He Ru Follow us: Make a7 your Homepage
      Free Daily Israel Report

      Arutz 7 Most Read Stories

      Blogs


      Rabbi Lau: Anti-Semitism - International Mental Illness

      Former Chief Rabbi Lau says that anti-Semitism is an "international mental illness" - but he feels he may have found its root cause.
      By Hillel Fendel
      First Publish: 3/20/2007, 12:15 PM

      Former Chief Rabbi Lau says that anti-Semitism is an "international mental illness" - but he feels he may have found its root cause.

       

      Tel Aviv's Rabbi Yisrael Meir Lau, a former Chief Rabbi of Israel and a Holocaust survivor, spoke on Monday at the Fourth Annual Jerusalem Conference.  The prestigious B'Sheva-sponsored conference's first session dealt with issues of anti-Semitism around the world, particularly in Europe and the Islamic world.

       

      Rabbi Lau cited the Talmudic saying of Rabbi Shimon bar Yochai - "A law: It is known that Esau hates Jacob" - and asked, "Why the unusual phraseology? What type of law can this be? It sounds very fatalistic, as if nothing can change it." Rabbi Lau then explained, in the name of some commentators, that the phenomenon of anti-Semitism described by Rabbi Shimon is "akin to a law taught to Moses at Sinai, which also uses this word 'law.' It is something that has no explanation and is not in dispute, such as the fact that tefillin must be black and square.  It is the same with anti-Semitism: you can look for reasons for it, but in the end, it's just an axiom. This hatred is a given, permanent phenomenon."

       

      "For instance," Rabbi Lau continued, "some 200 years ago, and at other times, the Maskilim said that to get rid of anti-Semitism, we have to change our mores and be like the nations.  It was said that the Jews dress differently, speak differently, and have different culture and the like, and that causes their persecution.  'If we are like them, they'll learn to appreciate us,' it was said. They said this in Poland and in Hungary and in many other places.  But of course we know that in Germany in the last century, we were not different in anything - not in clothing nor in language nor in arts nor in politics.  The only thing that stood out very nicely was our genius, from Albert Einstein to the present Foreign Minister - but did it work? Did anti-Semitism disappear? Did they begin to like us?  Of course not. Instead, they said, 'Aaah, so you're trying to be like us? Have you come to live here and then judge us? - Just like they said in Sodom [Gen. 19,9] ...  So we see that it's not the differences and not the sameness that brings about anti-Semitism...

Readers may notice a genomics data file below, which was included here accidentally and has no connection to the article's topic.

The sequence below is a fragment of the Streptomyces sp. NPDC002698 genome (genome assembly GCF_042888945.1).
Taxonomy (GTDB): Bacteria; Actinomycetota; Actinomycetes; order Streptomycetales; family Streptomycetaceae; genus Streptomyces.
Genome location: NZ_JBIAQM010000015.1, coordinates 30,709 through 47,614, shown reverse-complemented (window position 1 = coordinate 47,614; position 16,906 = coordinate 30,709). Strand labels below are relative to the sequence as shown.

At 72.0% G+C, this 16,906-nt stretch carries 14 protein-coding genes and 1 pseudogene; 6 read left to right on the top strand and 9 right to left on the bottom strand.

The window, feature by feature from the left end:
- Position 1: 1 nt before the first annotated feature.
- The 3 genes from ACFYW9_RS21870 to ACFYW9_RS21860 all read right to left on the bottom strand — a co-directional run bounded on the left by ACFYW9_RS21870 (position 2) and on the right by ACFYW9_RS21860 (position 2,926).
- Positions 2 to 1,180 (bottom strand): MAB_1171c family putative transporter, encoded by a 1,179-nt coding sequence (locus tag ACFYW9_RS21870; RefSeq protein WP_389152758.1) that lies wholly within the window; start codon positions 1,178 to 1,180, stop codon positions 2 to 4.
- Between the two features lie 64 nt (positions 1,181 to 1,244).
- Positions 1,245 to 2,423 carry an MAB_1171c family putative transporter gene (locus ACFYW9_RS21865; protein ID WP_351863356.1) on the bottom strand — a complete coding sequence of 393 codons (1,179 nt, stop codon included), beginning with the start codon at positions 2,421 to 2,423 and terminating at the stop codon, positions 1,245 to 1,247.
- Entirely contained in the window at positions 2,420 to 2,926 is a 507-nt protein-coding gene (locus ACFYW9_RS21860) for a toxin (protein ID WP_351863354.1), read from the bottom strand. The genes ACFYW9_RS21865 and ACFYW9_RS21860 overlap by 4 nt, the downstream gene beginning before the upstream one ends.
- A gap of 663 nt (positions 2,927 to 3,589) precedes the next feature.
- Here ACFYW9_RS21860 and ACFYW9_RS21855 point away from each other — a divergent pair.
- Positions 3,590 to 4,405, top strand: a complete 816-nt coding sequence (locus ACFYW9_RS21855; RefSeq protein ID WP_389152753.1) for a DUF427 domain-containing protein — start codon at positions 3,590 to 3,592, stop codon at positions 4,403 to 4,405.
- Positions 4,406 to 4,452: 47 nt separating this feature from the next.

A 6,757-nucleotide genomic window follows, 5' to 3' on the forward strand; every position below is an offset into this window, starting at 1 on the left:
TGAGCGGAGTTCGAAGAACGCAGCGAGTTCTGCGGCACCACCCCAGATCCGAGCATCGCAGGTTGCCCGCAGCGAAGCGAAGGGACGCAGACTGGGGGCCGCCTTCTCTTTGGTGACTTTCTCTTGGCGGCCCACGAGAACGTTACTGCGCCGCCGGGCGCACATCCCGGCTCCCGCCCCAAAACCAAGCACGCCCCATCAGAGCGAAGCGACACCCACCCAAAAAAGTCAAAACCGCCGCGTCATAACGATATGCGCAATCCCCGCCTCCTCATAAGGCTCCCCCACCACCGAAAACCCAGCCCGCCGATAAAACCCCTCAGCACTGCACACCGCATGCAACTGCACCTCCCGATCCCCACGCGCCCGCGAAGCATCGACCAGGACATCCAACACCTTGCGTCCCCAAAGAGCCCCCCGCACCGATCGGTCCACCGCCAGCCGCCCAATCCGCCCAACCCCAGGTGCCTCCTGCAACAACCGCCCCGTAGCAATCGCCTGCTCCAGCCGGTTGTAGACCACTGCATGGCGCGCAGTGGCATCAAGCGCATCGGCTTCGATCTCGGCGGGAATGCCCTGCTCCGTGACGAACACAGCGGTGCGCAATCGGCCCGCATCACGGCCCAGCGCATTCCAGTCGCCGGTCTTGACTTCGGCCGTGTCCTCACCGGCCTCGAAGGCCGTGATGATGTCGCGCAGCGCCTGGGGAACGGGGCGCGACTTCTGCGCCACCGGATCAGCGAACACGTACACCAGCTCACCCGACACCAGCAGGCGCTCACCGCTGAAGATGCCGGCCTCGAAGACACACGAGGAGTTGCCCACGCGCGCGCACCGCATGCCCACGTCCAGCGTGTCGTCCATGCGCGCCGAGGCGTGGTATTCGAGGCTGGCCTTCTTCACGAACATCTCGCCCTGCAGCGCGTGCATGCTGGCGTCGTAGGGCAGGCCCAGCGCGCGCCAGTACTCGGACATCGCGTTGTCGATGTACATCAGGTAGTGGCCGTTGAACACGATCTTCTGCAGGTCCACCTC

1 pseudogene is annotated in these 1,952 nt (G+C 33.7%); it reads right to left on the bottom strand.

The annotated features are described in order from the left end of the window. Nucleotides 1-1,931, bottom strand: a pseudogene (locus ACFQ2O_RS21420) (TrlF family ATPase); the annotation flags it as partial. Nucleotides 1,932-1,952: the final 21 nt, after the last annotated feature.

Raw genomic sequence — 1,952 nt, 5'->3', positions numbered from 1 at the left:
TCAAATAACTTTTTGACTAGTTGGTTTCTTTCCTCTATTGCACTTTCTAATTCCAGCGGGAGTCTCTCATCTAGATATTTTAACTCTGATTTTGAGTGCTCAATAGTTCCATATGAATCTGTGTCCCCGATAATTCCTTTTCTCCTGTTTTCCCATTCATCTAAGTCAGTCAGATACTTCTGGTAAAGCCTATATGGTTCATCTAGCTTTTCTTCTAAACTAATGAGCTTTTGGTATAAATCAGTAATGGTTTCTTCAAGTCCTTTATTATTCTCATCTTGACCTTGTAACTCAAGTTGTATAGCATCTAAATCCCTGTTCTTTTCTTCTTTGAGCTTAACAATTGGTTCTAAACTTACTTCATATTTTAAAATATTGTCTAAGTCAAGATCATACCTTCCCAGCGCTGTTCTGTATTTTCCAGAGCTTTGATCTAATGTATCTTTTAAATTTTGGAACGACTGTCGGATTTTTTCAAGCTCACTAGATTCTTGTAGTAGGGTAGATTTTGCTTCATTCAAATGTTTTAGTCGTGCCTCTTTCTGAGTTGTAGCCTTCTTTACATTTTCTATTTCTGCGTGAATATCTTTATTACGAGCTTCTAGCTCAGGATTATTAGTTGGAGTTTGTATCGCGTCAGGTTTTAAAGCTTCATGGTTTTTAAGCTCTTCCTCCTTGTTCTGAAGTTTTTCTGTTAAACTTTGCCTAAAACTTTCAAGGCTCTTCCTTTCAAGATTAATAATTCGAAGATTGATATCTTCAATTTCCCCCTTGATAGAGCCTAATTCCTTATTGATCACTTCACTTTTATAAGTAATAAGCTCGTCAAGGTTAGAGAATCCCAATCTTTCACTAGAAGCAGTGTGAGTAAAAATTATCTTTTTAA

"So then we were told that one of the reasons they hate us is because we were temporary residents in their land, that we don't have a home of our own.  They told us to leave and go to Palestine, and that once we have our own country, they won't hate us.  How ironic - for we did that, and of course they still hate us.  As the phrase goes: Sorry for winning...  They hate us when we don't have a home, and they hates us when we do have a home... So what's the reason?

       

      "I once heard an Arab man address a forum.  He did not deny the Holocaust, but he said that as a Palestinian, he is the real victim of the Holocaust, because it caused him to be displaced by the Jews and now he does not have a home.  So he said that the Jews should go back to Europe and there will no longer be a problem between Jews and Arabs.  But what about the pogrom in Hevron in 1929, and the killings in Motza and elsewhere in the 30s, which happened way before the problem of the refugees of 1948; what, they had prophecy regarding what would happen later?  

       

      "I am really trying to understand.  This anti-Semitism is like an international mental illness, a genuine plague like leprosy - no matter how we try to treat it, it doesn't work. If we're strong, it's no good; if we're weak, for sure it's not good. So what is it?

       

      "In 1982, I was in Melbourne, Australia, walking with a rabbi/lawyer on a nice street in a Jewish neighborhood.  We were waiting for the light to change, and a nice car stops with two well-dressed men in their 40s, and one of them screams out loudly, 'Jews! Did you pay the bill for the gas you used in the chambers?!'  I was shocked.  I tried to think: What kind of problem do we have with the Australians? We have no border dispute with them, we have no refugees issues, no Golan Heights, nothing.  What did we ever do to them? 

      "This is what Jacob said to Laban: What do you want from me? What did I do to you?  Those who thought that we should be Jews at home but men outside and thought this would solve the problem - they were mistaken and misled others.  Because the answer is that when little Srulik [nickname for Yisrael] brings the world the 10 commandments and tells them how to live - even though he is right, and even though he's bringing the truth, the fact is that no one wants to hear a little kid telling him what to do..."